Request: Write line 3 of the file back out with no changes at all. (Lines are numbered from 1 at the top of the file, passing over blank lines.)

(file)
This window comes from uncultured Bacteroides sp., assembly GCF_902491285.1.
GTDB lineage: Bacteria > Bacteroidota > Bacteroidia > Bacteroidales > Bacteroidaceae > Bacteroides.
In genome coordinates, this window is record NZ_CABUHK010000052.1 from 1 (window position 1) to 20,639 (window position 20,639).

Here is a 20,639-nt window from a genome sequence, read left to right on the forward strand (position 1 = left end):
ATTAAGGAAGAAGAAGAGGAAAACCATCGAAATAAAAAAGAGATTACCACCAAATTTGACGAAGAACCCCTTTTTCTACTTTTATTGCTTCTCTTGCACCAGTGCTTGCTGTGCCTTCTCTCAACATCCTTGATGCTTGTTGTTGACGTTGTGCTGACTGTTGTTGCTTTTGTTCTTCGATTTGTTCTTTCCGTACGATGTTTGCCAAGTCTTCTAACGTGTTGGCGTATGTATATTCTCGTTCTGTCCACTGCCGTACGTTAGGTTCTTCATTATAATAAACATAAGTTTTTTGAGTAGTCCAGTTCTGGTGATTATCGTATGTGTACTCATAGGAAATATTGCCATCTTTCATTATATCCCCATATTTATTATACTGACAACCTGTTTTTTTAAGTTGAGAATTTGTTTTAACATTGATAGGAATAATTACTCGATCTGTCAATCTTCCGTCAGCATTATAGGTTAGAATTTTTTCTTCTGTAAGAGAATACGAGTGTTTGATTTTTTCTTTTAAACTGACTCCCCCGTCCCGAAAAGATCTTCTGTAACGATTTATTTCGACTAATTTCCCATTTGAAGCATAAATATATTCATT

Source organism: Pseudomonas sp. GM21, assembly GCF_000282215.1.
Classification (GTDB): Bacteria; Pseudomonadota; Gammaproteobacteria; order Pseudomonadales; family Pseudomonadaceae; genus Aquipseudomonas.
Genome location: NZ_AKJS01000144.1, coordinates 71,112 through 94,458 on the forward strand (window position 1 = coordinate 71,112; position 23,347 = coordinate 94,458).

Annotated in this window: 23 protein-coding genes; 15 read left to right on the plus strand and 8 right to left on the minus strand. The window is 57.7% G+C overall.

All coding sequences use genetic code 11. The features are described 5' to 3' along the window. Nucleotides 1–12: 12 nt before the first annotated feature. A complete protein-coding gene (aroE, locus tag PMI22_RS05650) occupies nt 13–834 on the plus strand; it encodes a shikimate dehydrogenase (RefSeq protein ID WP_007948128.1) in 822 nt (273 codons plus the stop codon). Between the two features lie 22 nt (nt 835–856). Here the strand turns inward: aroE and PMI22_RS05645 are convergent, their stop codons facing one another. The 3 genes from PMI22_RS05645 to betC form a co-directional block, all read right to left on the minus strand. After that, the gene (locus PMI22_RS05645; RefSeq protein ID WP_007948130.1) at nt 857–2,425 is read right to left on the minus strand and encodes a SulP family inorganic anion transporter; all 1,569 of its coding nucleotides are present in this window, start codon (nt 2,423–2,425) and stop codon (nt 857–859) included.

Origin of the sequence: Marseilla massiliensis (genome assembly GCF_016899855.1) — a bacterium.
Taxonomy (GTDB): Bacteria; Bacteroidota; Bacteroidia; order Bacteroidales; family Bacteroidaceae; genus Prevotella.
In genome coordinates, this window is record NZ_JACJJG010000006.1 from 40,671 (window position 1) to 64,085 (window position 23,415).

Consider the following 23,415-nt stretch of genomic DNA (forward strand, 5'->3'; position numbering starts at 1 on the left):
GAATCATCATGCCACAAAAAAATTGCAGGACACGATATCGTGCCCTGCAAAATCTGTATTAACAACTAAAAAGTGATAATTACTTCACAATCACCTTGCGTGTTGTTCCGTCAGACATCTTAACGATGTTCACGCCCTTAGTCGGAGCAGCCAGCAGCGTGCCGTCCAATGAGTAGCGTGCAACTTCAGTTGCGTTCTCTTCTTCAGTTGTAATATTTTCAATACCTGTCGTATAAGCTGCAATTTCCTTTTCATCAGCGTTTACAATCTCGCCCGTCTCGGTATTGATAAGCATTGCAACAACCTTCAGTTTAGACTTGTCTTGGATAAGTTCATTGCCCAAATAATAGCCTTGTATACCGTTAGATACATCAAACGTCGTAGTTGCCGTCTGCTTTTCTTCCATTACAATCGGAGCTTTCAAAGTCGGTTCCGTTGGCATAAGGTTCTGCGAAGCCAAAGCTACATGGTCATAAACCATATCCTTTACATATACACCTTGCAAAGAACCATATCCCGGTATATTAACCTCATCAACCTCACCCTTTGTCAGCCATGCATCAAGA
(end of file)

In genome coordinates, this window is record NZ_CABUHK010000052.1 from 1 (window position 1) to 20,639 (window position 20,639).